Advice on surround system for old Technics tuner

Discussion in 'Speakers' started by Leah, Oct 1, 2004.

  1. Leah

    Leah Auditioning

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    I've got an old Technics SA-GX490 that I use as the center of my entertainment system. My turntable, CD, TV, VCR, DVD and iTunes (via Airport Express) are all hooked up to it. I also listen to AM and FM radio a lot.

    The tuner has inputs for four regular speakers, one center speaker and two surround speakers. Right now I have four *very* old Realistic bookshelf speakers hooked up to it, placed in the four corners of the room.

    I would very much like to treat myself to better sound and better speakers. I'd like to get a three speaker surround system, and perhaps two or four other new stero speakers. I'm not sure what would improve the sound the most, and don't really know how to select what is best.

    I live in a condo and have neighbors on two sides, as well as upstairs and downstairs. The construction is reasonably soundproof, but I can't get anything that makes too much bass, as that carries in my building.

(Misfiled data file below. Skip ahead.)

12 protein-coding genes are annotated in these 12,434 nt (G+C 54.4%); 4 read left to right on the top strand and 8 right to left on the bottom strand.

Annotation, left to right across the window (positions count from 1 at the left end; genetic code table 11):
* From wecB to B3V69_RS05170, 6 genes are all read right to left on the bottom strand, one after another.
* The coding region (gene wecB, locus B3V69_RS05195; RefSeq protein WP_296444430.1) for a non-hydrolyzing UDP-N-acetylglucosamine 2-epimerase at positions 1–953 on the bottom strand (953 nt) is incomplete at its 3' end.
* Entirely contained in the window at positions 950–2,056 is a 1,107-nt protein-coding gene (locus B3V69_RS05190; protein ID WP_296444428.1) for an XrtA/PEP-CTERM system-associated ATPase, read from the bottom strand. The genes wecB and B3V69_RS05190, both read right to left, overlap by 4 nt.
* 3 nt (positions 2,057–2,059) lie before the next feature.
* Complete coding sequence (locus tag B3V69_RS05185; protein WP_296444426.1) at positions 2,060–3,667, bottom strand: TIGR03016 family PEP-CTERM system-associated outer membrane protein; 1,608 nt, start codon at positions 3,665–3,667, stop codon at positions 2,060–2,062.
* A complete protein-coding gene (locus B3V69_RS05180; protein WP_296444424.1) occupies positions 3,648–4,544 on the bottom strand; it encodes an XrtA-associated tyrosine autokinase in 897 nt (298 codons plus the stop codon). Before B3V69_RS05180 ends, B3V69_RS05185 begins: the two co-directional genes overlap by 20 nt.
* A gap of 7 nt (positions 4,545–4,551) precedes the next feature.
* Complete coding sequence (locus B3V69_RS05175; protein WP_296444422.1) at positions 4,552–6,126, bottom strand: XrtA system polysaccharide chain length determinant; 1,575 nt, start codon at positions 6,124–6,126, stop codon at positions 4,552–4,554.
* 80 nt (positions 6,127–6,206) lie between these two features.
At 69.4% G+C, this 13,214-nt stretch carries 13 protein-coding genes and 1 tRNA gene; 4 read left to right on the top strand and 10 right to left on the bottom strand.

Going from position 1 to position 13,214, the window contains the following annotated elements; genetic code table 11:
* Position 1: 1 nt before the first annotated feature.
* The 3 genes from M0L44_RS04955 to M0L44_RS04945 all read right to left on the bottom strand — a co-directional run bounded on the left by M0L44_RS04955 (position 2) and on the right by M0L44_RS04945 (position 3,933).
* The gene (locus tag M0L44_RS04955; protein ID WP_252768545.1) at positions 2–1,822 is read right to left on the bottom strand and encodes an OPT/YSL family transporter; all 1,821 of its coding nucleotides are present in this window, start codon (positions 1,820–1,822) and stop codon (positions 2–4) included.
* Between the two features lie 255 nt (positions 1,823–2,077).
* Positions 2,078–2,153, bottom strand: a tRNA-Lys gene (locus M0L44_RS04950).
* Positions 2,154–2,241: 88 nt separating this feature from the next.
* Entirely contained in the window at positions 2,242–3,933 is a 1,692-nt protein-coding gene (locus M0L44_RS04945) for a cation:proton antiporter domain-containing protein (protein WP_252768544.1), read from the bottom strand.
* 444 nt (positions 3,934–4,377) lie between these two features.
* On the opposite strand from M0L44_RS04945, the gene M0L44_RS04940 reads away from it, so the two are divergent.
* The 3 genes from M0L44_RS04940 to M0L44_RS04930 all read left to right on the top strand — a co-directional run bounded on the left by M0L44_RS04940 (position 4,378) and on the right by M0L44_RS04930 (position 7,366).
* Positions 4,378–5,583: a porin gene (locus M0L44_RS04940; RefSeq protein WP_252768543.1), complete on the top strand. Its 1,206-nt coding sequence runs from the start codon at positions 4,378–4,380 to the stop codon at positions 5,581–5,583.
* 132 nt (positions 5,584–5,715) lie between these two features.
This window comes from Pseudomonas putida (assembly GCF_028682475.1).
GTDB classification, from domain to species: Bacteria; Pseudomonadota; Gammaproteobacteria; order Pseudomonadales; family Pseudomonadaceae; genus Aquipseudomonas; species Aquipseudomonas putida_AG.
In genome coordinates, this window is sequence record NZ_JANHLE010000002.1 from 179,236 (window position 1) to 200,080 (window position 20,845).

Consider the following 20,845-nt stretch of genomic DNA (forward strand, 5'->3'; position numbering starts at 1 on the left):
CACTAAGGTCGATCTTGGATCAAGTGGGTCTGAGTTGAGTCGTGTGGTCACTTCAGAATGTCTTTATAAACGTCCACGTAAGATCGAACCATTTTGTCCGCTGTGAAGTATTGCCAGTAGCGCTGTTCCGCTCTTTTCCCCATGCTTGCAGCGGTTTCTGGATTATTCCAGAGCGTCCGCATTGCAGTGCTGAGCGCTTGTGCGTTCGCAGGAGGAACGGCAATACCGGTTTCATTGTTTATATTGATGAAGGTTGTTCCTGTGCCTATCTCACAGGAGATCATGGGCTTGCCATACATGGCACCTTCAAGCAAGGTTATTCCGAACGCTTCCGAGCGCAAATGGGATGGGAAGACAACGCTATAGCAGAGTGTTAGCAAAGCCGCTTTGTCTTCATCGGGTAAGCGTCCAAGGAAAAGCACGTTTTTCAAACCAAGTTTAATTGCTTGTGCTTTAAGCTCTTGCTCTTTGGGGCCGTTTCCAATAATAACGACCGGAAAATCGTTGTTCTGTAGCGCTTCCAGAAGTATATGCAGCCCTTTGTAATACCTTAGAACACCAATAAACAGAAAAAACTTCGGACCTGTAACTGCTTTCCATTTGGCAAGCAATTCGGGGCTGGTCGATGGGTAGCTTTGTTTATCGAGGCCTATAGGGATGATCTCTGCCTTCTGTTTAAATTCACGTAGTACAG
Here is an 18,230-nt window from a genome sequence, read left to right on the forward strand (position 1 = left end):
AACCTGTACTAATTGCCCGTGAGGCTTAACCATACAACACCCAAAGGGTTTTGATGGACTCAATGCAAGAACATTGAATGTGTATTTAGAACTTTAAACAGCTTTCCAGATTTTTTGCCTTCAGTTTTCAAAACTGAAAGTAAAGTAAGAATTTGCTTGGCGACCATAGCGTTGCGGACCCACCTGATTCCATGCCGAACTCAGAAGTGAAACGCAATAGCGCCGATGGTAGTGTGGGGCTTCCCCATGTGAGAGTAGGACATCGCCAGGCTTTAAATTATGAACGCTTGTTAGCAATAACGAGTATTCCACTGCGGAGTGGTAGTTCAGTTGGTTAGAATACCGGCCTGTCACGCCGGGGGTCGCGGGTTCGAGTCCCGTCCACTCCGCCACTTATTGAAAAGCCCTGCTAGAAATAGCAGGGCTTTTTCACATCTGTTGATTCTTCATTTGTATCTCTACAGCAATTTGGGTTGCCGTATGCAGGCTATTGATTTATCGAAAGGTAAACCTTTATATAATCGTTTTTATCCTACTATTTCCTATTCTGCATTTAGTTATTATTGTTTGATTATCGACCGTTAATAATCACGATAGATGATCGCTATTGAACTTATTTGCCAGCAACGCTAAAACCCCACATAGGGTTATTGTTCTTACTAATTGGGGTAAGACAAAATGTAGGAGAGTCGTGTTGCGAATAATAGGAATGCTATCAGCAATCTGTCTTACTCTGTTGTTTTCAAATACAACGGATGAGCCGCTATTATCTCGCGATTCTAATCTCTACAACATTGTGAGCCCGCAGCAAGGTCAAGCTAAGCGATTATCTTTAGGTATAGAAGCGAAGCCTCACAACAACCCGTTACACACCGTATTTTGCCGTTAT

My maximum budget for this project is about $1,000, but I would rather spend less if I could.

    You advice would really be appreciated. If you need to know more specifics about my setup or my living room please let me know. Thanks.
     
  2. Steve Lucas

    Steve Lucas Stunt Coordinator

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    Leah,
    that reciever is a Pro-logic receiver. IMHO, it wouldn't be worth the price to upgrade speakers unless you upgrade the receiver to a Dolby Digital surround receiver. I have an old Pro-logic receiver in my family room and a DD receiver in my dedicated theater. There is just no comparison. The steering and imaging is so much better with DD it's amazing. That being said, there are some good DD receivers out there that won't bust the budget. If you are going to make the investment into better speakers, why not get a receiver than can get the most out of them.

    Steve
     
  3. Leah

    Leah Auditioning

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    Steve,

    thanks for your response. You are correct that it is a Dolby Pro-Logic receiver (although it also says on it "Digital Delayed Surround").

    I'm not in place right now where I can afford a new receiver as well as new speakers. At some point I do plan to upgrade the receiver, but planned to wait a couple more years on that one.

    Perhaps I should just get some better stereo speakers than I have now, replace two of the four of them or something like that. I'm sure that would improve the sound significantly. I'm not sure what to do, though.